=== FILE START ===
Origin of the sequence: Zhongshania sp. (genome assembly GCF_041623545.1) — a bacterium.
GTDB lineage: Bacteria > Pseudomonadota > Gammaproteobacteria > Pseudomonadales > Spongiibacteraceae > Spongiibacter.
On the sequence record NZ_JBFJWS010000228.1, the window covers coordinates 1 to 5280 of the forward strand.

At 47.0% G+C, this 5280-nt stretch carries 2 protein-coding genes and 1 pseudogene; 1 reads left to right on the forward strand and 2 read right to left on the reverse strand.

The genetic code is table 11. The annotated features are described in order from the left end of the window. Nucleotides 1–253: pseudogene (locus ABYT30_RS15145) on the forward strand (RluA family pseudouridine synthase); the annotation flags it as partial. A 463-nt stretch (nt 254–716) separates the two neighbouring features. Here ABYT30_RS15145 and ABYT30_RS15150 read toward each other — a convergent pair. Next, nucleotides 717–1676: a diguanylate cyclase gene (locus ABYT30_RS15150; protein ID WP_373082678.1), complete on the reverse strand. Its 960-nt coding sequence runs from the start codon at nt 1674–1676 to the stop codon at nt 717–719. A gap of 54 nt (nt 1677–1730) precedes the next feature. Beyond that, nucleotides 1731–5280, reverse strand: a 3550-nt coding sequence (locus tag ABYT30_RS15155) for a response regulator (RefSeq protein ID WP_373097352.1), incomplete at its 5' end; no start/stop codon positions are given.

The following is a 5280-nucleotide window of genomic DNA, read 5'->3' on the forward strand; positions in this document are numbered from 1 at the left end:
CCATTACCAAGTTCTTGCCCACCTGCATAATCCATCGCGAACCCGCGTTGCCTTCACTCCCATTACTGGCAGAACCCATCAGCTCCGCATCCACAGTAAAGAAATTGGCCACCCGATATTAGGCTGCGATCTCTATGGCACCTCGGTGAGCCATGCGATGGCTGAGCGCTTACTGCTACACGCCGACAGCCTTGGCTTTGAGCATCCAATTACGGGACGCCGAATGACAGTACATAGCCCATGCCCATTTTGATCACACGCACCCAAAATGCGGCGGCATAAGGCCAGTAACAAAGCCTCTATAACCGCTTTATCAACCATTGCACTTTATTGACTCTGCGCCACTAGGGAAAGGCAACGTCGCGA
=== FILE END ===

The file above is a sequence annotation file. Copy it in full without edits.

Origin of the sequence: Zhongshania sp. (genome assembly GCF_041623545.1) — a bacterium.
GTDB lineage: Bacteria > Pseudomonadota > Gammaproteobacteria > Pseudomonadales > Spongiibacteraceae > Spongiibacter.
On the sequence record NZ_JBFJWS010000228.1, the window covers coordinates 1 to 5280 of the forward strand.

At 47.0% G+C, this 5280-nt stretch carries 2 protein-coding genes and 1 pseudogene; 1 reads left to right on the forward strand and 2 read right to left on the reverse strand.

The genetic code is table 11. The annotated features are described in order from the left end of the window. Nucleotides 1–253: pseudogene (locus ABYT30_RS15145) on the forward strand (RluA family pseudouridine synthase); the annotation flags it as partial. A 463-nt stretch (nt 254–716) separates the two neighbouring features. Here ABYT30_RS15145 and ABYT30_RS15150 read toward each other — a convergent pair. Next, nucleotides 717–1676: a diguanylate cyclase gene (locus ABYT30_RS15150; protein ID WP_373082678.1), complete on the reverse strand. Its 960-nt coding sequence runs from the start codon at nt 1674–1676 to the stop codon at nt 717–719. A gap of 54 nt (nt 1677–1730) precedes the next feature. Beyond that, nucleotides 1731–5280, reverse strand: a 3550-nt coding sequence (locus tag ABYT30_RS15155) for a response regulator (RefSeq protein ID WP_373097352.1), incomplete at its 5' end; no start/stop codon positions are given.

The following is a 5280-nucleotide window of genomic DNA, read 5'->3' on the forward strand; positions in this document are numbered from 1 at the left end:
CCATTACCAAGTTCTTGCCCACCTGCATAATCCATCGCGAACCCGCGTTGCCTTCACTCCCATTACTGGCAGAACCCATCAGCTCCGCATCCACAGTAAAGAAATTGGCCACCCGATATTAGGCTGCGATCTCTATGGCACCTCGGTGAGCCATGCGATGGCTGAGCGCTTACTGCTACACGCCGACAGCCTTGGCTTTGAGCATCCAATTACGGGACGCCGAATGACAGTACATAGCCCATGCCCATTTTGATCACACGCACCCAAAATGCGGCGGCATAAGGCCAGTAACAAAGCCTCTATAACCGCTTTATCAACCATTGCACTTTATTGACTCTGCGCCACTAGGGAAAGGCAACGTCGCGA